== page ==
This profile is part of Queerty’s 2023 Out For Good series, recognizing public figures who’ve had the courage to come out and make a difference in the past year.
Name: Morgan Davies, 21
Bio: It’s hard to tell whether Davies found acting or acting found him.
Born as female in a small suburb in Sydney, Australia to a single mother, the Evil Dead Rise star went on his first audition at seven years old. What started out as a fun excursion turned into a career when Davies scored the role of Simone in 2010 film The Tree.
His performance scored him two AACTA nods and put him in a national spotlight after the flick closed the esteemed Cannes Film Festival. (For his part, Davies told Vogue Australia he had “no idea about the gravity of the festival. I wore Crocs!”)
The role led to another AACTA nomination for 2011’s The Hunter, an appearance in the Spielberg-produced series Terra Nova, and a handful of leads in short films. Not too shabby!
For a teenager coming into their own, acting was both an escape and a passion. “I’ve always really cared how people see me, so I liked being able to switch off [who I am with acting] and instead bring someone else to life,” he told Vogue. “It’s like a superpower.”
Still, performing as Morgana Davies didn’t feel right. And the young actor’s most liberating journey (and his most authentic performances) were just around the corner.
Coming Out: At 13, Davies came out as trans to his mother, agent, and some close friends. While they were supportive, he struggled to connect his professional identity with his personal one at first.
“I quit acting for a bit, because not only were there no roles for trans people at the time, but I was so uncomfortable with myself about how I looked, how I presented, and how I looked on screen, and how people perceived me,” he told Out in Perth in 2021.
Still, acting was Davies’ lifeblood, and he felt called to return, but wasn’t ready to introduce himself to the world as Morgan just yet.
“I was going through a lot, thinking: ‘Who the f*ck am I and where am I going,'” he said toVogue.
So, he went back to the industry, but continued working as Morgana.
“I wouldn’t say I de-transitioned, because I’ve always been trans in my heart, but… it kind of showed me where the industry was at the time, because I started getting roles as soon as I stopped identifying as trans,” he told Out in Perth.
But a golden opportunity presented itself with the role of Oberon, a teen who transitions from female to male, in Showtime TV series The End. After initially turning it down, the then-16 year old eventually auditioned at the bequest of his manager.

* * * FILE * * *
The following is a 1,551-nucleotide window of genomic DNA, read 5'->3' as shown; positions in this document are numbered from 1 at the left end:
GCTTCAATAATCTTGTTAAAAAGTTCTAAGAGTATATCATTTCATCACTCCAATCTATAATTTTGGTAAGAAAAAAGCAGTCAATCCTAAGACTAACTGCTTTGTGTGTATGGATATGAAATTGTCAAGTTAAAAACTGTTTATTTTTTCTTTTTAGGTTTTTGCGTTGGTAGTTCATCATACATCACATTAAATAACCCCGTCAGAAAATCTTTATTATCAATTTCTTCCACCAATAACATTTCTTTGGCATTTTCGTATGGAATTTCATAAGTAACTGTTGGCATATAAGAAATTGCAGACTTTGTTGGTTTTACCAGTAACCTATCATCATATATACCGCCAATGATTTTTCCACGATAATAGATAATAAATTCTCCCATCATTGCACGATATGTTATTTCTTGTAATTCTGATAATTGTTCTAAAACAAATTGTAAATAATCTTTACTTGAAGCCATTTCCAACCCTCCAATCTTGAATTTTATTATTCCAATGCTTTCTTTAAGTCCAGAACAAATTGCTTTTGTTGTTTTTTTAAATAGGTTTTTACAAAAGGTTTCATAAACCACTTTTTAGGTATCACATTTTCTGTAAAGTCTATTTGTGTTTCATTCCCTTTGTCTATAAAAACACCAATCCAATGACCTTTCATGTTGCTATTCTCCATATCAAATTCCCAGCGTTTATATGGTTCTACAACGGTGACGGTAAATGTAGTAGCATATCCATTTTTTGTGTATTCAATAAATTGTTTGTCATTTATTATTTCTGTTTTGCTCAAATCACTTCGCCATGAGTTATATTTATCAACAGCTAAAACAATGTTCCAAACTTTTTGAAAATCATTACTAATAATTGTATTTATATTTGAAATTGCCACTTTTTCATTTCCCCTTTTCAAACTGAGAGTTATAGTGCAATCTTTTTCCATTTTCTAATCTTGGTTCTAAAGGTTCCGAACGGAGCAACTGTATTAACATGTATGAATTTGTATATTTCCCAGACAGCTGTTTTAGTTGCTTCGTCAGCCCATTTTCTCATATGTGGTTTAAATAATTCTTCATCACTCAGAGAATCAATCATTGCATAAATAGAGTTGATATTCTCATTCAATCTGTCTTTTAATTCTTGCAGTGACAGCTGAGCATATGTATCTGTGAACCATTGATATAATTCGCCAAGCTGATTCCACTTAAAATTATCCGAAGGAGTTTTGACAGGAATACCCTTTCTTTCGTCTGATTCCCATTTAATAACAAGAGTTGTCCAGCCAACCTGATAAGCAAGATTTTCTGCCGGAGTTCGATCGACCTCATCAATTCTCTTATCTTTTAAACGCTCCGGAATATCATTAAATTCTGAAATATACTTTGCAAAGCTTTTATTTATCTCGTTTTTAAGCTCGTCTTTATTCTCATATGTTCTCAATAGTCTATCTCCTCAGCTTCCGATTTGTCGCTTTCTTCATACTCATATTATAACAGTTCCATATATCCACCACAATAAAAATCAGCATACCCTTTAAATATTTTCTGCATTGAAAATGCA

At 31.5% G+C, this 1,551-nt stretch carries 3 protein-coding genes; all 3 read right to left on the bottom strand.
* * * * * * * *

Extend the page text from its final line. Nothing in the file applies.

And he nabbed the part!
“I came out that day, to everyone, and while I was terrified, it ended up being not as scary as I thought it was,” Davies said.
Though taking on the character was an extremely personal journey, Davies told Vogue he “would do it all over again,” not just for himself but for the LGBTQ+ community.
“I feel like if I saw a show like [The End] when I was younger maybe I wouldn’t have felt so horrible,” he said.
And Davies’ star has only continued to grow.
In this year’s Evil Dead Rise, he portrayed trans son Danny… who accidentally unleashes evil spirits on his family’s apartment while trying to DJ. His character’s journey, which didn’t make a show of his transness nor focus on trauma around gender, was praised by the LGBTQ+ community as an example of the representation we’ve been waiting for.
Furthermore, Davies’ role as the nerdy but courageous Koby in the Netflix series One Piece took it one step further. The live-action adaptation of Eiichiro Oda’s manga was a bonafide hit for the streamer, topping its most-watched list (and earning a renewal) after its September 2023 release.
Going forward, Davies is continuing to push for more trans representation –– and more stories of joy, too.
“[We need to show] people the really full life trans people have, going to parties, love interests, really enjoying yourself,” he explained to Vogue. “That’s the biggest thing that’s happened to me recently. I can go days without waking up and going to sleep questioning, ‘What gender am I?’ … I thought I would think about it ’til I died.”